Smarter batteries last longer

2 min read

A battery system with built-in intelligence could improve the range of electric vehicles and also help push the price of batteries down. Developed by the Fraunhofer Centre for Manufacturing Engineering and Automation in Stuttgart, the system allows the individual cells that make up a battery module to communicate with each other, allowing the entire module to use the available charge in the cells in a more efficient way than is currently possible.

g_4_rn12_2015_Electric cars batteries with brains
The smart cells incorporate electronics to monitor their charge state and communicate it to other cells and the vehicle control system

Large batteries like those in electric vehicles are composed of a number of cells linked in series. In theory these all have the same capacity, but in practice they vary slightly because of manufacturing variability. The unfortunate consequence of this is that the whole battery is effectively only a strong as its weakest cell; when this is depleted, regardless of the charge state of the other cells in the array, the whole battery has to be recharged. And if a cell stops working altogether, the whole battery becomes useless.

To avoid this problem, battery manufacturers will often test and pre-sort the cells before assembling the batteries. Some cells are rejected, and this pushes the price up.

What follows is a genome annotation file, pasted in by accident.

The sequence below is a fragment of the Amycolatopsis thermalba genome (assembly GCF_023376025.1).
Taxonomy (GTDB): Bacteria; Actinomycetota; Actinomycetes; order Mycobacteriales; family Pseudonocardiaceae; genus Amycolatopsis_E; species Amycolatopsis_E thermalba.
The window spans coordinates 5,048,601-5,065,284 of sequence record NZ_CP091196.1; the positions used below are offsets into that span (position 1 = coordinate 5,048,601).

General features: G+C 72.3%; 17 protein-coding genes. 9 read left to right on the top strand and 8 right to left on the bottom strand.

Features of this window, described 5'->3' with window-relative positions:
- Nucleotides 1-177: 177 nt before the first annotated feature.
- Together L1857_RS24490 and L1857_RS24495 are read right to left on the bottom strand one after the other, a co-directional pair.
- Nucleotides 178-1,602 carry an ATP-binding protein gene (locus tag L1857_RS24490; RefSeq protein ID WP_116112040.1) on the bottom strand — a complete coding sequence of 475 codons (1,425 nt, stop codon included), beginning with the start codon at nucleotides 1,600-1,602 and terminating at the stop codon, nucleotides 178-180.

The Fraunhofer team, led by Kai Pfeiffer, has developed a cell with a built-in microcontroller that records its physical parameters, including temperature and charge state and, using signals sent along the existing connections between cells, can send this information to the other cells and the control system for the car. If an individual cell runs out of charge, it decouples itself from the battery and effectively becomes a current bypass; the system as a whole keeps working. If a cell malfunctions, it can be replaced without having to scrap the whole battery.

This should reduce the need for manufacturers to pre-sort cells, which should reduce their costs and, in turn, the price of the whole battery. Increasing the efficiency of use should also improve battery range, claims Pfeiffer: “Depending on the cell quality, we can therefore increase the range by at least four percent,” he said. “Over time, this effect is amplified: in the case of an old battery, and if the empty cells are replaced, it is conceivable that a range up to ten percent higher can be achieved.” Pfeiffer’s team has developed a prototype and is now working on miniaturising the electronics that control the cell monitoring and inter-cell communication and reducing their cost to about a Euro.